• We often carry the guilt of letting others down. This was, and remains, the primary source of my upset. Panic attacks, moments of crippling self-doubt and spontaneous crying fits affect not just me but everyone around me, against my best wishes. As I let down my friends and my family and my commitments, floundering on the really tough days, I feel this niggle of anger at myself for having let my loved ones down time and time again. In actuality, the anger should be channelled into something a little more helpful, like motivation. I have let myself down, fundamentally. Even at crisis points, I am expending my energy more on others and their expectations of myself than I am on my obligation to be my own carer. If I am content extinguishing my own flame, how am I going to help others keep theirs burning?
  • You should be less afraid of showing people how you feel. Honesty is a very rare thing and a moment of gratitude or acknowledgement goes a long way. People are usually receptive, stunned into silence and/or overwhelmed with gratitude because it’s genuinely refreshing to reach out with something positive to offer.
  • Your younger relatives look up to you so try and see in yourself all of the amazing, albeit unreal, attributes they do.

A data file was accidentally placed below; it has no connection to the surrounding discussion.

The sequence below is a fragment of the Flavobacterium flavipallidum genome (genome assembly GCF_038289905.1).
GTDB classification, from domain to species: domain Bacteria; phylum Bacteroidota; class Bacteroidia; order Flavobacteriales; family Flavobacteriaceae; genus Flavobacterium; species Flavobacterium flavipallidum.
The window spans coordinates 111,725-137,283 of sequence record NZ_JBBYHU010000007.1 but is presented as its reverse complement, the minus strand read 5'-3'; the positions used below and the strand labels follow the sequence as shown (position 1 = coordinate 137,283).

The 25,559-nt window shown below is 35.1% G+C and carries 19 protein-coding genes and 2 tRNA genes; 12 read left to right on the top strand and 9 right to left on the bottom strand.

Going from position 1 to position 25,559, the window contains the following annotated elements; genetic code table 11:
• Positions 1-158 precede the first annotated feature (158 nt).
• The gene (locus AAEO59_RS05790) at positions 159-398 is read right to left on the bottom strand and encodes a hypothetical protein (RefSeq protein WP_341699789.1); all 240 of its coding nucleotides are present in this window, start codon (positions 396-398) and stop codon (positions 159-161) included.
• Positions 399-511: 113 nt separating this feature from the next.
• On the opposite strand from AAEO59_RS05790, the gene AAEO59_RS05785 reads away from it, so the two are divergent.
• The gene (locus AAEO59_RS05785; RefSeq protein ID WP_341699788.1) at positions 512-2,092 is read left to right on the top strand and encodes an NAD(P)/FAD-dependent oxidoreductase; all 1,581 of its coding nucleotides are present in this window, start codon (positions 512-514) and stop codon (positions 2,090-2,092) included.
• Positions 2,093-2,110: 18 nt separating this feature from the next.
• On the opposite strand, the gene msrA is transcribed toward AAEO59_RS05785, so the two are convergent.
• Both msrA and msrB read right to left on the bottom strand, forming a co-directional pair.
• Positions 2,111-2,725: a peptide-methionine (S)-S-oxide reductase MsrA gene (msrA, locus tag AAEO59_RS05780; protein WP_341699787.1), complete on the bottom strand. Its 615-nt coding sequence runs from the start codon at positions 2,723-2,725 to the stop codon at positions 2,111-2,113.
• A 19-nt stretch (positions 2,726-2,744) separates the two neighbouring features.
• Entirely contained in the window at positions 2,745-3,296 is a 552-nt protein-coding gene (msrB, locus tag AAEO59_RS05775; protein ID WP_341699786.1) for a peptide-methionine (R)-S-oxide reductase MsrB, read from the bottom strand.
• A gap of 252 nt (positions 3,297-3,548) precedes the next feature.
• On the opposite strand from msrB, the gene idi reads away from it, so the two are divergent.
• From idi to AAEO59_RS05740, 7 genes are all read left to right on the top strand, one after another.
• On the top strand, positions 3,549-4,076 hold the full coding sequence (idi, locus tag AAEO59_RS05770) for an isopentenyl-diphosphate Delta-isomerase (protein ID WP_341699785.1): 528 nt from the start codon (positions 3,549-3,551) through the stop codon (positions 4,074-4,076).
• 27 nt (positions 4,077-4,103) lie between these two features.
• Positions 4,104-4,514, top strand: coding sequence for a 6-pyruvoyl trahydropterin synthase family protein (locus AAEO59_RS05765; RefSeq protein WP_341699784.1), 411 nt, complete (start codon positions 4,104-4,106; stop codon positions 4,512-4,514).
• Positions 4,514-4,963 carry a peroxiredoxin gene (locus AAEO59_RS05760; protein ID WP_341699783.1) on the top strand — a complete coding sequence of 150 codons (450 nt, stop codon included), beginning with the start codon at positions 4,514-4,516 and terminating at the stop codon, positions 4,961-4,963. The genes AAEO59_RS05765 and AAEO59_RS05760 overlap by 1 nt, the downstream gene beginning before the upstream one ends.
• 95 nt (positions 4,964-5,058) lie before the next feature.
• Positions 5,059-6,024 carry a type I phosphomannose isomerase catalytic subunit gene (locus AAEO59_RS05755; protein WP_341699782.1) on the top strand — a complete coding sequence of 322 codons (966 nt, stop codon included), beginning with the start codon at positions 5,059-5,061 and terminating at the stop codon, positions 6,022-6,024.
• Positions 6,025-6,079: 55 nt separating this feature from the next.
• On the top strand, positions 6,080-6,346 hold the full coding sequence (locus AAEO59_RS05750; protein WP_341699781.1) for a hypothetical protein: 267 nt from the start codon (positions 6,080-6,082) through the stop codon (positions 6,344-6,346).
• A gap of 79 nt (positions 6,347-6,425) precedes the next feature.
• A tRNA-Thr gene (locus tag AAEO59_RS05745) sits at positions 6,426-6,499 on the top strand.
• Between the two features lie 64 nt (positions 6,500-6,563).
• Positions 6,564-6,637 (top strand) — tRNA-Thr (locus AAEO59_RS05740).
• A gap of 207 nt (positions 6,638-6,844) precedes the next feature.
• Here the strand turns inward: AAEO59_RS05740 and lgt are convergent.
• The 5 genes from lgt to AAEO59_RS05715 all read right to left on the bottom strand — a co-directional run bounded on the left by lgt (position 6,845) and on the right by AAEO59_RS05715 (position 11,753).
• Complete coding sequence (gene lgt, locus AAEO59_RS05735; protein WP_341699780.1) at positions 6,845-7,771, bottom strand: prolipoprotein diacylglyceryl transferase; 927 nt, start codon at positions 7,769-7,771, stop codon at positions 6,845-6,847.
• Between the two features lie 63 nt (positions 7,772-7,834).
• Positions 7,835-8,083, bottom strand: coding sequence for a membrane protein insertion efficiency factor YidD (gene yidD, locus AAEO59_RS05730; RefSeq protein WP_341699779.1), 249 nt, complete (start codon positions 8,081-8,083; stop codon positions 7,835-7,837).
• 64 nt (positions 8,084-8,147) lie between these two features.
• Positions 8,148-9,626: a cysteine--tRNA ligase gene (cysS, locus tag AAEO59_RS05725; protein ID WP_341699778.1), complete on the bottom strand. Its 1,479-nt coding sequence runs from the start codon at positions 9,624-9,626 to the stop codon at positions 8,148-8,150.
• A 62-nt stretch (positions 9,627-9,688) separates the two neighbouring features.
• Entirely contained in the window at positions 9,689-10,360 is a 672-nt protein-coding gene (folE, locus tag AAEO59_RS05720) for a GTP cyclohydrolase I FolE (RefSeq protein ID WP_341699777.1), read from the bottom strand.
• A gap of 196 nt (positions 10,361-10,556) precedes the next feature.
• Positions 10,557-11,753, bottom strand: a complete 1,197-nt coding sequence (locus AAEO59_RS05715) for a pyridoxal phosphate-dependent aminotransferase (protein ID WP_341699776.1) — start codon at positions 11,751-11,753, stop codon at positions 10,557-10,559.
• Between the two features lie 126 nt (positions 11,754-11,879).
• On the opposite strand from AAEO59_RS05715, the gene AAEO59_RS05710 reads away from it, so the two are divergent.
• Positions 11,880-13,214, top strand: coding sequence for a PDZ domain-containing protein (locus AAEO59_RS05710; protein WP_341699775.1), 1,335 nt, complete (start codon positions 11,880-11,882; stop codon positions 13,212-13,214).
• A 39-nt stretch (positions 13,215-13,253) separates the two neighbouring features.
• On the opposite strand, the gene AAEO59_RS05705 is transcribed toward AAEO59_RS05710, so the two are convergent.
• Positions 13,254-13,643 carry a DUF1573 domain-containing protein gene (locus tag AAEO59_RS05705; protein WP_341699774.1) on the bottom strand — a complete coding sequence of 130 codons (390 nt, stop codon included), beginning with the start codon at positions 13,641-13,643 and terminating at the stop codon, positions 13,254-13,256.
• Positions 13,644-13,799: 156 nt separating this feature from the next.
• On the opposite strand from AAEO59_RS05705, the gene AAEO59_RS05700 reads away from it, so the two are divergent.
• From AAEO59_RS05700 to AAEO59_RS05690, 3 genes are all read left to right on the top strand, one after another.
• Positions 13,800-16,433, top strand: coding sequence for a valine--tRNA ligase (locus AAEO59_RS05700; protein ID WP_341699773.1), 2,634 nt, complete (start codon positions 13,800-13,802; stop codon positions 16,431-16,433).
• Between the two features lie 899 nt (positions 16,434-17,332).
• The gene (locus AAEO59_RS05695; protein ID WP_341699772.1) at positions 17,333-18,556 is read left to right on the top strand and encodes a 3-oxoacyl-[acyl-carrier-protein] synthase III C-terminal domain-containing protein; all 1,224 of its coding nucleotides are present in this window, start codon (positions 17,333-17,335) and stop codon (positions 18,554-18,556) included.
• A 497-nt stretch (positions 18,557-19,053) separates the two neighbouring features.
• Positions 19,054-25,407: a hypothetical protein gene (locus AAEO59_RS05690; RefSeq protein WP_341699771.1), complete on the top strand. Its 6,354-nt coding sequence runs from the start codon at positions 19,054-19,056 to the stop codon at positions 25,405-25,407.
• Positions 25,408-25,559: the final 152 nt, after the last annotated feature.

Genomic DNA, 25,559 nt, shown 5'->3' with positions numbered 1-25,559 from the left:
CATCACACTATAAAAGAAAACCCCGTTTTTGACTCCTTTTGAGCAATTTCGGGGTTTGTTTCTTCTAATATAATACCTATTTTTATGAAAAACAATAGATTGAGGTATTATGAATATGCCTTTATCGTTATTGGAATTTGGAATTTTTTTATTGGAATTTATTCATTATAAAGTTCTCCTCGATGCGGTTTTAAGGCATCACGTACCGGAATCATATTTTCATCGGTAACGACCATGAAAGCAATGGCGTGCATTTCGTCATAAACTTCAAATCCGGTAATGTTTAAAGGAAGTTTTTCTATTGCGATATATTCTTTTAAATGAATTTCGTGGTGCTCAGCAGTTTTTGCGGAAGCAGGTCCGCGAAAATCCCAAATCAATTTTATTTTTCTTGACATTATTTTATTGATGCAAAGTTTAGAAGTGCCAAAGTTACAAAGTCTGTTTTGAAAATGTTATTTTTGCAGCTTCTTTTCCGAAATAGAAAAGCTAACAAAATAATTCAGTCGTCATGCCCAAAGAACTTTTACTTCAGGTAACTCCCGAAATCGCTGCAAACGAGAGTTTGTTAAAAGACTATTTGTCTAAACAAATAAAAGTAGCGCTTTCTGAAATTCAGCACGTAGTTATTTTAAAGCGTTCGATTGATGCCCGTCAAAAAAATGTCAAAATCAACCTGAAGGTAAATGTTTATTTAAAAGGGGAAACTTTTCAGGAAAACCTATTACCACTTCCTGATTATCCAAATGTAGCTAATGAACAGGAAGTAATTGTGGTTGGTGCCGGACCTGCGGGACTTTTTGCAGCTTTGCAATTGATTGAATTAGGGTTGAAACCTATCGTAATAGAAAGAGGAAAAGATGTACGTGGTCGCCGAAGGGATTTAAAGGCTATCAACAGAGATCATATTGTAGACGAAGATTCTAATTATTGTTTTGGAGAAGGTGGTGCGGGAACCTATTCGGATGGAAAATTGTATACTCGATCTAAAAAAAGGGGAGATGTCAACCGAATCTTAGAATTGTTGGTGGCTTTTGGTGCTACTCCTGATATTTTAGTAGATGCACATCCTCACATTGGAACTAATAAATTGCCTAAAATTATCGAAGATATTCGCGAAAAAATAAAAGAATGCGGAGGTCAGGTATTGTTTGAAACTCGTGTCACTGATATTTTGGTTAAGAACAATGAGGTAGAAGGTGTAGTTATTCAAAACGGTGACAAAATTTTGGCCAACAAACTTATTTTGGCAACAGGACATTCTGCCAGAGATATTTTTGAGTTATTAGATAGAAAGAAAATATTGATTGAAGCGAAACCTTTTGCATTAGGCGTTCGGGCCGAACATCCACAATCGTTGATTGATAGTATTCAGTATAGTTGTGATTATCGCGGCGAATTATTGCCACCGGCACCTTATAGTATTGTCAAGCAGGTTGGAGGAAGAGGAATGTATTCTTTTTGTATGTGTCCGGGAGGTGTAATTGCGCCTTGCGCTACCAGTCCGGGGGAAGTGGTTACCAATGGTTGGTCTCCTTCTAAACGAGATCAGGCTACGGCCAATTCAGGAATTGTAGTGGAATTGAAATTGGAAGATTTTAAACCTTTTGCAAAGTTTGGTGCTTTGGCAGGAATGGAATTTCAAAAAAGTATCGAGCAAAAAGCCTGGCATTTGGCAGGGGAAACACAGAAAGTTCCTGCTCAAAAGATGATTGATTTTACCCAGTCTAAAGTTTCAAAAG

• Be more vulnerable. Sometimes you just have to succumb to having a bad time and cry it out, because it takes far more energy to conceal all that and pretend it isn’t the case. Nobody feels happy all the time and they shouldn’t feel guilty for that. Recently, I’ve had a few occasions where stress has led to me crying my eyes out on the bus journey home. At one point, I’d have felt more panicked by some sort of unspoken obligation to hide my face from others. Now I just savour the moment give myself the opportunity to fully feel anger or sadness, you have to work through rather than around! Vulnerability feeds a lot of things including creativity and growth. If you are struggling, the likelihood is that you’re on the verge of some sort of affirming life transition. Changes aren’t easy so navigate with caution and be kind to yourself. Whatever it is you’re feeling, it’s valid and there’s space for it in this world. Nobody should make you think that this isn’t the case.

I got really lucky with some good eggs who mean more to me than words can ever describe. My parents, my sisters and my entire family have generally pooled in with nothing but love, support and (much-needed) humour in the midst of disasters. In particular, my beautiful friends Alise, Beth, Regina, Serena and Rebecca have been the actual lifeline through most of the rollercoaster events in the last year. My wonderful boyfriend has survived the trials and tribulations of having a mentally unstable girlfriend (somehow) and has made me feel more safe, loved and secure than I can remember ever feeling in my life. Thank you all for being there throughout everything, for offering your patience and your time and your concerns. I really hit the jackpot with finding you gems amongst all the rubbish and I can’t wait for us to tear 2020 a new one because this year has, quite frankly, sucked (whilst simultaneously being quite the learning curve).

Have a fantastic NYE, readers. Lets get ready to manifest some goals and good vibes in 2020.